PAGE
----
After boot, you should see a login prompt that you can log into with 'ubuntu' and 'passw0rd' as specified by the user-data provided.

Some notes about the above:
  •  None of the commands other than 'apt-get install' require root.
  •  The 2 qemu-img commands are not strictly necessary. 
    • The 'convert' converts the compressed qcow2 disk image as downloaded to an uncompressed version.  If you don't do this the image will still boot, but reads will go decompression.
    • The 'create' creates a new qcow2 delta image backed by 'disk1.img.orig'. It is not necessary, but useful to keep the '.orig' file pristine. All writes in the kvm instance will go to the disk.img file.
  • libvirt, different kvm networking or disk could have been used. The kvm command above is just the simplest for demonstration. (I'm a big fan of the '-curses' option to kvm.)
  • In the kvm command above, you'll need to hit 'ctrl-alt-3' to see kernel boot messages and boot progress. That is because the cloud images by default send console output to the first serial device, that a cloud provider is likely to log.
  • There is no default password in the Ubuntu images. The password was set by the user-data provided.
The content of 'my-user-data' can actually be anything that cloud-init supports as user-data.  So any custom user-data you have can be used (or developed) in this way.

Wednesday, January 4, 2012

$40 mp3 player with wifi, speaker, linux support (palm pixi plus)

For almost 4 years I have used a mp3 player from Creative Labs named "ZEN Stone Plus with built-in speaker". It was used it to play music for our toddler all night long, nearly every night.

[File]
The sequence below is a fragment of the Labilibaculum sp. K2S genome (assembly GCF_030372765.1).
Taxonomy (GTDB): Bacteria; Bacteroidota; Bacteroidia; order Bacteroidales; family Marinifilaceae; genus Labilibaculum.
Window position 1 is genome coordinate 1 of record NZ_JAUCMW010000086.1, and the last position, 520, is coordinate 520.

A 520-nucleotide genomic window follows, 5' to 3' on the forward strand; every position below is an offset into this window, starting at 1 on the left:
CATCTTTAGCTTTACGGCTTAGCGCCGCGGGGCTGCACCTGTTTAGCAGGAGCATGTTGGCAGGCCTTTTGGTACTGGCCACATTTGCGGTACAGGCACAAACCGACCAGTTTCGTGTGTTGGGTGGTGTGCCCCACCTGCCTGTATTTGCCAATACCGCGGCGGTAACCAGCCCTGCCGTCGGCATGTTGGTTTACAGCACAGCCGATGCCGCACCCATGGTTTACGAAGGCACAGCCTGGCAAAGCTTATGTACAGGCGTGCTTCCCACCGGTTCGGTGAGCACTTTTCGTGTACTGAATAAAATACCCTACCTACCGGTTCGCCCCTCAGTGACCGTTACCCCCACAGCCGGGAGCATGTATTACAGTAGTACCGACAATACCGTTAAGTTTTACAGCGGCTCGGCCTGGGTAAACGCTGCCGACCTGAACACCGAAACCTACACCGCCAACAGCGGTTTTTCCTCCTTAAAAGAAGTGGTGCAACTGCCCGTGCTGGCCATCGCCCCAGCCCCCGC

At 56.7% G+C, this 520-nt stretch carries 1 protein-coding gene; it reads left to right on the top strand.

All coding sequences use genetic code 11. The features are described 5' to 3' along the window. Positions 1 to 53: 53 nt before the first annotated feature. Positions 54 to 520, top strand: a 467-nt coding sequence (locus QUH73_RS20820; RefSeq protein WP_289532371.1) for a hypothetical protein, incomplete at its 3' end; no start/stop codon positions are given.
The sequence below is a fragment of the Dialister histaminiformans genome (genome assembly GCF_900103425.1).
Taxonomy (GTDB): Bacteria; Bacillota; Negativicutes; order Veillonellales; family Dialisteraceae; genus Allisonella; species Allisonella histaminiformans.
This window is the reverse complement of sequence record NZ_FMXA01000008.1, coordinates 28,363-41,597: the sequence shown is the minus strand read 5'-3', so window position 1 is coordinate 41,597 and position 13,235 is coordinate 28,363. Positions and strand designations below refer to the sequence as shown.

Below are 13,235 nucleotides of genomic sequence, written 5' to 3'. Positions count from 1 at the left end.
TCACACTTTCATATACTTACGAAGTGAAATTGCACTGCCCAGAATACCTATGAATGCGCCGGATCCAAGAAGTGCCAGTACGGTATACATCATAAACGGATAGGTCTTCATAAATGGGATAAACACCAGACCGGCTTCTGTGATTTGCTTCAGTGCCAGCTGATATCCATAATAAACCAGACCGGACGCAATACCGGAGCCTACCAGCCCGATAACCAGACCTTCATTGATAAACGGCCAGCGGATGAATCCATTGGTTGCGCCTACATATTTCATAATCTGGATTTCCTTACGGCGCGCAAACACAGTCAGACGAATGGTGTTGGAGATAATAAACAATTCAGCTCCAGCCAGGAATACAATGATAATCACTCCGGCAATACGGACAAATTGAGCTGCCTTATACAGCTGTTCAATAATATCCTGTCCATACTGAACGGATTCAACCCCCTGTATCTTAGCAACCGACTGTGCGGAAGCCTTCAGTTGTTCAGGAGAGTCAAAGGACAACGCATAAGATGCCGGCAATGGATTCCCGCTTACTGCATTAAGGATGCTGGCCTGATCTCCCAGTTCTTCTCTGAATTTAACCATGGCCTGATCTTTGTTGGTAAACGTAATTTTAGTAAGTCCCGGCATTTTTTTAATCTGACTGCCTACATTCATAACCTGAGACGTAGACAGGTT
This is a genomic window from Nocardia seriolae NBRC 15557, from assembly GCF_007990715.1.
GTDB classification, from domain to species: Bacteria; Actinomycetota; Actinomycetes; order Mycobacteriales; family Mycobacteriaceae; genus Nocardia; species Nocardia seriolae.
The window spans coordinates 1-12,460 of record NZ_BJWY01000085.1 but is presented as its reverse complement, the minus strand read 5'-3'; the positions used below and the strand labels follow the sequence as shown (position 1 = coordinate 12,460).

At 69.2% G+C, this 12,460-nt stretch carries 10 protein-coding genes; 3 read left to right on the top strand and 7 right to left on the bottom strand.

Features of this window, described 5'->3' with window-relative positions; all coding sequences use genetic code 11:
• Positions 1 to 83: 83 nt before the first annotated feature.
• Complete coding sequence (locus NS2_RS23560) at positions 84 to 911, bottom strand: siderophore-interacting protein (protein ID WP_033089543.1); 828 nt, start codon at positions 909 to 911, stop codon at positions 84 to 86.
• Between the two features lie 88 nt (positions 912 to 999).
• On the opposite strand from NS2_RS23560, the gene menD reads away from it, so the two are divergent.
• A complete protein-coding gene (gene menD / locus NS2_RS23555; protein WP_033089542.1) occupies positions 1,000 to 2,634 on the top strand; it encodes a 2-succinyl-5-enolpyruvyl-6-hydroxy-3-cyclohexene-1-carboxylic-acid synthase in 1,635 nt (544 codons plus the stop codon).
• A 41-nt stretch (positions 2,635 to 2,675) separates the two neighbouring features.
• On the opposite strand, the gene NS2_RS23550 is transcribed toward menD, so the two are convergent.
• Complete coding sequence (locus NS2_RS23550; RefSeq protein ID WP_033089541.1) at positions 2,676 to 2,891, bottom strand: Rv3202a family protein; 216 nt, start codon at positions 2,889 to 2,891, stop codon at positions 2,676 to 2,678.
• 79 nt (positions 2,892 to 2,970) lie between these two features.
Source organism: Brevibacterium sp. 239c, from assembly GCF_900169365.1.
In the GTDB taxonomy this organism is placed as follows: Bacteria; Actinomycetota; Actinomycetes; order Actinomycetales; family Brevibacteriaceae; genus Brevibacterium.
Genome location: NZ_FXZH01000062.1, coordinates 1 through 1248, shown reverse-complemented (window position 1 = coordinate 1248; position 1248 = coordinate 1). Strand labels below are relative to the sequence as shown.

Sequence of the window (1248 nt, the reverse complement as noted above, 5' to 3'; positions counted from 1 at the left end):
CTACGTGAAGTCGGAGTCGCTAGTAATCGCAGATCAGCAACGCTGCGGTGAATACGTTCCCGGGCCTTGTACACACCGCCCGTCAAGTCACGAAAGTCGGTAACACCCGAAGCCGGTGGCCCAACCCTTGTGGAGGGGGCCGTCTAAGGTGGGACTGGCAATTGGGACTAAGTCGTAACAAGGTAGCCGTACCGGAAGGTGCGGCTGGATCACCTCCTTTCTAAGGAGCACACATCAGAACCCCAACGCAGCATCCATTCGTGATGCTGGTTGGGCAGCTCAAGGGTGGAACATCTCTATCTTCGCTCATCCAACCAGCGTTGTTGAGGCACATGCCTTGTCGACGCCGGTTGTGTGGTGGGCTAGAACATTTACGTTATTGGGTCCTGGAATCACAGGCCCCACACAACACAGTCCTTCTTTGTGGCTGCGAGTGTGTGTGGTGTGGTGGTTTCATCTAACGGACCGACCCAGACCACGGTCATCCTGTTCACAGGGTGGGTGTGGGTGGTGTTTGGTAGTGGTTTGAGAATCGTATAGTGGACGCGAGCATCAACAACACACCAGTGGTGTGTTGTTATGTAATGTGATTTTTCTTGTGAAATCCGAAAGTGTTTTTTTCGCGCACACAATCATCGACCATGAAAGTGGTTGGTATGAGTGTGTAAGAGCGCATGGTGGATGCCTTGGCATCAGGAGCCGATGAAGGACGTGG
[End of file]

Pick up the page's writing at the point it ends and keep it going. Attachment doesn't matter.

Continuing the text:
It was an absolutely wonderful product. Battery life via rechargeable battery was excellent, it was small enough to forget about in your pocket, and the speaker was sufficient for what we needed

The only deficiency in my opinion was that it could not play music while plugged into AC power. That meant that a.) the battery would have to last the 10+ hours every night and b.) we had to plug it into AC power every morning to charge it. In the end, it was the latter that caused me to need to replace it. After probably 1000+ plug-in and remove (many by a child under 5 years old) the pins in the USB connection eventually failed.

If you're looking for a portable MP3 player with a built-in speaker, your options are very few. The Ipod Touch (and Iphone) are perfectly good solutions, but come a hefty price tag even used. So, I had to get creative.

I'd seen the Palm Pixi appear on a couple "deal-a-day" websites at the $30 price range, and that lead me to consider the Palm Pixi Plus. The Pixi Plus has the following features that made it look *very* tempting:

  • 8GB storage
  • Internal Speaker
  • wifi
  • web browser
  • GPS
  • Camera
  • Touch screen and physical keyboard
  • can play music while charging
  • runs linux! (just geeky)
  • open development platform

However, I googling left me unsure about a couple things:

  • Could I use the pixi's wifi without first activating it with some carrier? I had no interest in a phone, or a monthly bill. It did seem that worst case, I could activate on a pay-as-you-go provider and get going for probably less than $10 total.
  • If I could manage to avoid activation, could I still have access to the Palm WebOS Store? Having an "App Store" was an unnecessary upgrade from the zen stone we had before, but sure would be nice.